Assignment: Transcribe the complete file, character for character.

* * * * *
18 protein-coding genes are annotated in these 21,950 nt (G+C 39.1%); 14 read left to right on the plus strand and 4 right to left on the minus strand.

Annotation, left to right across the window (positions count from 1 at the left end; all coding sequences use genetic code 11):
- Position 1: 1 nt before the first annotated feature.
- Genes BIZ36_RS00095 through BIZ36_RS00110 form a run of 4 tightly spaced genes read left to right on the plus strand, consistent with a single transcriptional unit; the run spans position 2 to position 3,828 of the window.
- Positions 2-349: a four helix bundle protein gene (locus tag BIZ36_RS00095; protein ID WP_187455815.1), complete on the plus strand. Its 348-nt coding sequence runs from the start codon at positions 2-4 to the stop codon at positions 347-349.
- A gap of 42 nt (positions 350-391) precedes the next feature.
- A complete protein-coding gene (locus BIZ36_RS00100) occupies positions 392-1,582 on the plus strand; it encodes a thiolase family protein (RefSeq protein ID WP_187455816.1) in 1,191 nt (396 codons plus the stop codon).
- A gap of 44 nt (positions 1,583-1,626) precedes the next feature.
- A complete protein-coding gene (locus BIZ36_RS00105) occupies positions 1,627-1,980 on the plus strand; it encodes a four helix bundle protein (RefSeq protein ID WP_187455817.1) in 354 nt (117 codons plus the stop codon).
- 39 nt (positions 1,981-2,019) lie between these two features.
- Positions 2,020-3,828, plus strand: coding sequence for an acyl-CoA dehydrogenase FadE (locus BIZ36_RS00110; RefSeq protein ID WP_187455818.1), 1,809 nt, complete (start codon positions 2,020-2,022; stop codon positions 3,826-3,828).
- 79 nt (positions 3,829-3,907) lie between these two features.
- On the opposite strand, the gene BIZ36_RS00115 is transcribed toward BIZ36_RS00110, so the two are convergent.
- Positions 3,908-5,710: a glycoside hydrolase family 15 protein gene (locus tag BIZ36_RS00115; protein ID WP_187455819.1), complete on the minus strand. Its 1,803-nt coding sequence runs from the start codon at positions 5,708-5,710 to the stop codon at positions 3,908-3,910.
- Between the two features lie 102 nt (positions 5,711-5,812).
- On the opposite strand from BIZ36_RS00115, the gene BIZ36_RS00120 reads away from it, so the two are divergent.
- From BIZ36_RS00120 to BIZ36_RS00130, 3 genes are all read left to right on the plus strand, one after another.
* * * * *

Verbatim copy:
18 protein-coding genes are annotated in these 21,950 nt (G+C 39.1%); 14 read left to right on the plus strand and 4 right to left on the minus strand.

Annotation, left to right across the window (positions count from 1 at the left end; all coding sequences use genetic code 11):
- Position 1: 1 nt before the first annotated feature.
- Genes BIZ36_RS00095 through BIZ36_RS00110 form a run of 4 tightly spaced genes read left to right on the plus strand, consistent with a single transcriptional unit; the run spans position 2 to position 3,828 of the window.
- Positions 2-349: a four helix bundle protein gene (locus tag BIZ36_RS00095; protein ID WP_187455815.1), complete on the plus strand. Its 348-nt coding sequence runs from the start codon at positions 2-4 to the stop codon at positions 347-349.
- A gap of 42 nt (positions 350-391) precedes the next feature.
- A complete protein-coding gene (locus BIZ36_RS00100) occupies positions 392-1,582 on the plus strand; it encodes a thiolase family protein (RefSeq protein ID WP_187455816.1) in 1,191 nt (396 codons plus the stop codon).
- A gap of 44 nt (positions 1,583-1,626) precedes the next feature.
- A complete protein-coding gene (locus BIZ36_RS00105) occupies positions 1,627-1,980 on the plus strand; it encodes a four helix bundle protein (RefSeq protein ID WP_187455817.1) in 354 nt (117 codons plus the stop codon).
- 39 nt (positions 1,981-2,019) lie between these two features.
- Positions 2,020-3,828, plus strand: coding sequence for an acyl-CoA dehydrogenase FadE (locus BIZ36_RS00110; RefSeq protein ID WP_187455818.1), 1,809 nt, complete (start codon positions 2,020-2,022; stop codon positions 3,826-3,828).
- 79 nt (positions 3,829-3,907) lie between these two features.
- On the opposite strand, the gene BIZ36_RS00115 is transcribed toward BIZ36_RS00110, so the two are convergent.
- Positions 3,908-5,710: a glycoside hydrolase family 15 protein gene (locus tag BIZ36_RS00115; protein ID WP_187455819.1), complete on the minus strand. Its 1,803-nt coding sequence runs from the start codon at positions 5,708-5,710 to the stop codon at positions 3,908-3,910.
- Between the two features lie 102 nt (positions 5,711-5,812).
- On the opposite strand from BIZ36_RS00115, the gene BIZ36_RS00120 reads away from it, so the two are divergent.
- From BIZ36_RS00120 to BIZ36_RS00130, 3 genes are all read left to right on the plus strand, one after another.